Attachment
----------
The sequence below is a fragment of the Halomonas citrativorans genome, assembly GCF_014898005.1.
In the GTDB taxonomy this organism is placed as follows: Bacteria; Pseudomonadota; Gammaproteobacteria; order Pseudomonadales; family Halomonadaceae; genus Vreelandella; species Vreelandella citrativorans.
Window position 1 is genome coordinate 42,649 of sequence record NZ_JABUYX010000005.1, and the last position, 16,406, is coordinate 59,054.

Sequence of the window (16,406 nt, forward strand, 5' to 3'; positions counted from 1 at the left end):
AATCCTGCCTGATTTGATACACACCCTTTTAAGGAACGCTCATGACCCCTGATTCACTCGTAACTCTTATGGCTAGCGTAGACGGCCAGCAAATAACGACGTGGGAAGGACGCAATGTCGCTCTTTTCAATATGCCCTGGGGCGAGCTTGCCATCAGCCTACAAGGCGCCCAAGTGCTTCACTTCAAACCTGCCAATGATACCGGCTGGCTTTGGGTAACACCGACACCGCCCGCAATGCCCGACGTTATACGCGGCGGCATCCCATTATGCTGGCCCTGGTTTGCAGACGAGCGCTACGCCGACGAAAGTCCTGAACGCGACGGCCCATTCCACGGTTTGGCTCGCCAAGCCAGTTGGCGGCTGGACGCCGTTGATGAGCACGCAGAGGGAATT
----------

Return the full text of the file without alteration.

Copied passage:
The sequence below is a fragment of the Halomonas citrativorans genome, assembly GCF_014898005.1.
In the GTDB taxonomy this organism is placed as follows: Bacteria; Pseudomonadota; Gammaproteobacteria; order Pseudomonadales; family Halomonadaceae; genus Vreelandella; species Vreelandella citrativorans.
Window position 1 is genome coordinate 42,649 of sequence record NZ_JABUYX010000005.1, and the last position, 16,406, is coordinate 59,054.

Sequence of the window (16,406 nt, forward strand, 5' to 3'; positions counted from 1 at the left end):
AATCCTGCCTGATTTGATACACACCCTTTTAAGGAACGCTCATGACCCCTGATTCACTCGTAACTCTTATGGCTAGCGTAGACGGCCAGCAAATAACGACGTGGGAAGGACGCAATGTCGCTCTTTTCAATATGCCCTGGGGCGAGCTTGCCATCAGCCTACAAGGCGCCCAAGTGCTTCACTTCAAACCTGCCAATGATACCGGCTGGCTTTGGGTAACACCGACACCGCCCGCAATGCCCGACGTTATACGCGGCGGCATCCCATTATGCTGGCCCTGGTTTGCAGACGAGCGCTACGCCGACGAAAGTCCTGAACGCGACGGCCCATTCCACGGTTTGGCTCGCCAAGCCAGTTGGCGGCTGGACGCCGTTGATGAGCACGCAGAGGGAATT